Crops, once again, managed to avoid bullish signals from external markets, putting only a temporary claim on positive territory.
Shares and oil managed to beat off early blues after the second large Shanghai slide in three days brought the market's losses in two weeks to 20%, signalling a bear market.
Bargain-hunting revived equities, with crude soaring 3.6% in New York at 16:50 GMT thanks to the added bonus of an unexpected drop of 8.4m barrels in US oil inventories. Analysts had expected a rise.
The US dollar weakened too, usually a good sign for exports such as farm products.
But Chicago crops managed only a temporary claim on the high ground.
"Wheat suddenly sold off this afternoon after spending most of the morning higher," Vic Lespinasse at GrainAnalyst.com said.
The slip was blamed by some on talk of regulatory limits being put in place by the the Commodity Futures Trading Commission.
"I don't know if this is the real reason for this sell off or not but there might be a connection," Mr Lespinasse added.
The market had appeared to take in its stride the latest data from the ProFarmer tour of Midwest crops, which showed mixed yields.
The tour was showing crop condition "much better in the west than in the east", Vic Lespinasse at GrainAnalyst.com said.
"For example, Nebraska corn yields were estimated at almost 159 bushels per acre, way above the 3 year tour average of 141.5 bushels per acre.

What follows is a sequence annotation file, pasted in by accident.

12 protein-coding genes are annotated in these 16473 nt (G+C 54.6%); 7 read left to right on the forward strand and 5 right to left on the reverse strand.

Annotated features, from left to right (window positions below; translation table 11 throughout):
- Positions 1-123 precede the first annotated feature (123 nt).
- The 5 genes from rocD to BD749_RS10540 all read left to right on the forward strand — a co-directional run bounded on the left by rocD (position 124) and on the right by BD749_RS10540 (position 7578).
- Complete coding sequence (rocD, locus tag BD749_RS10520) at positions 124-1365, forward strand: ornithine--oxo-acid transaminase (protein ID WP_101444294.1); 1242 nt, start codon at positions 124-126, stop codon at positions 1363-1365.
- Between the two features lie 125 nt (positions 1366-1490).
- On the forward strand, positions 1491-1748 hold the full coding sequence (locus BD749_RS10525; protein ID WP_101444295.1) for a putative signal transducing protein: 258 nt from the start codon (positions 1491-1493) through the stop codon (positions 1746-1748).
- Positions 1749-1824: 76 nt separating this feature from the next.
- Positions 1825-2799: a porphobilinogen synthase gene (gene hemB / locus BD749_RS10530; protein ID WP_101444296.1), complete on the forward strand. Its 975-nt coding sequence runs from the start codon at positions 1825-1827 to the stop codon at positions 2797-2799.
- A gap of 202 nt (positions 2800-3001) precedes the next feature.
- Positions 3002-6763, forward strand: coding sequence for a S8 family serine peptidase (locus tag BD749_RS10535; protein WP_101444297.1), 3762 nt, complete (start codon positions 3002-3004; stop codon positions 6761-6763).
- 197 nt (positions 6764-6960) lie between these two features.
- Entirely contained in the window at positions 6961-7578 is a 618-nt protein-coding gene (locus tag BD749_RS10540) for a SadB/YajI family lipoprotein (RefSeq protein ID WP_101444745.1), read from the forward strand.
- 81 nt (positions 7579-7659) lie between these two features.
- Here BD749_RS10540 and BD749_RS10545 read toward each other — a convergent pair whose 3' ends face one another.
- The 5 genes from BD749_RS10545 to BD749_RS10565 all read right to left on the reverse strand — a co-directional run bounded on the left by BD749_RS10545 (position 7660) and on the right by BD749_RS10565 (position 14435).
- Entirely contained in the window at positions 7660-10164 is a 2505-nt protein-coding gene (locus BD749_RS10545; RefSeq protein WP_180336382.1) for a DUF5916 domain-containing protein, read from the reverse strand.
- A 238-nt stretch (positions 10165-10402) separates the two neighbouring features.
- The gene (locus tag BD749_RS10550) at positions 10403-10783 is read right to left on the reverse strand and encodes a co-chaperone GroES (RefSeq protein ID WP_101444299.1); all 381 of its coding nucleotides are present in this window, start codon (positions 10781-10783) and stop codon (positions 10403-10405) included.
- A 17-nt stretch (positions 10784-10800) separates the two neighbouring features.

"But Indiana corn yields were put at 157.3 bushels per acre, only modestly above the three year average of 154.1 bushels per acre.
September corn stood 1 cent higher at $3.15 ½ a bushel, off a high of $3.21 ¾ a bushel, with the better-traded December contract up 0.225 cents at $3.22 ¾ a bushel.
Soybeans were under pressure too, down 3.5 cents to $9.92 a bushel for September and 5.25 cents to $9.53 ¾ a bushel for the November contract.
Even confirmation of a Chinese purchase of 205,000 tonnes of US beans – the third big order in as many days – failed to shrug of lingering concerns that supplies may not be as tight as had been thought, following poor US crush data at the end of last week.
Meanwhile, wheat dropped 1.25 cents to $4.69 ¼ a bushel for September and the same to $4.97 a bushel for the December contract, which hit $5.08 a bushel earlier.
Ukraine's report of a better grain harvest may not have helped, fuelling further expectations of a bumper world crop, on top of plentiful supplies.
Indeed, markets in Ukraine's nearer-neighbours in Europe were affected even before Chicago's contracts took a turn for the worse.
London wheat for November closed down £0.25 at £96.00 a tonne, with the Paris November milling wheat contract down E1.00 at E127.25.